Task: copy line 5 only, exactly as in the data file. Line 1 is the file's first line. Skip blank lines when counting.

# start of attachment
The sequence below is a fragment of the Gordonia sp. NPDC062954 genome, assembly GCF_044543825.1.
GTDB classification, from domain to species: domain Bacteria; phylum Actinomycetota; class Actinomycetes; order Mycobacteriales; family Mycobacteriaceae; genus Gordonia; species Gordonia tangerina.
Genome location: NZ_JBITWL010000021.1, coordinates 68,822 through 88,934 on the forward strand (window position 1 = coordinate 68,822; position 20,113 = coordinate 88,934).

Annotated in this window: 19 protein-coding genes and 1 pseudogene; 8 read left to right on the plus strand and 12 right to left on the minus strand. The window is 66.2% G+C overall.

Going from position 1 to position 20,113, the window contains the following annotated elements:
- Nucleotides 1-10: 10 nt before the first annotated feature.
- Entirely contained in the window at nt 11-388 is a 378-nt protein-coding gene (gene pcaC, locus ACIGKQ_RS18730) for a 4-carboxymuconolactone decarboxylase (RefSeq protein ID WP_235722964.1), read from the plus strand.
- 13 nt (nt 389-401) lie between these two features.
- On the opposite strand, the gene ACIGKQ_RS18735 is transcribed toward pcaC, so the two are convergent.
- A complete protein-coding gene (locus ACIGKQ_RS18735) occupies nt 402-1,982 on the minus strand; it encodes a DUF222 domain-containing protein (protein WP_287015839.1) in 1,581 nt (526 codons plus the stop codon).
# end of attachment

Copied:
Going from position 1 to position 20,113, the window contains the following annotated elements: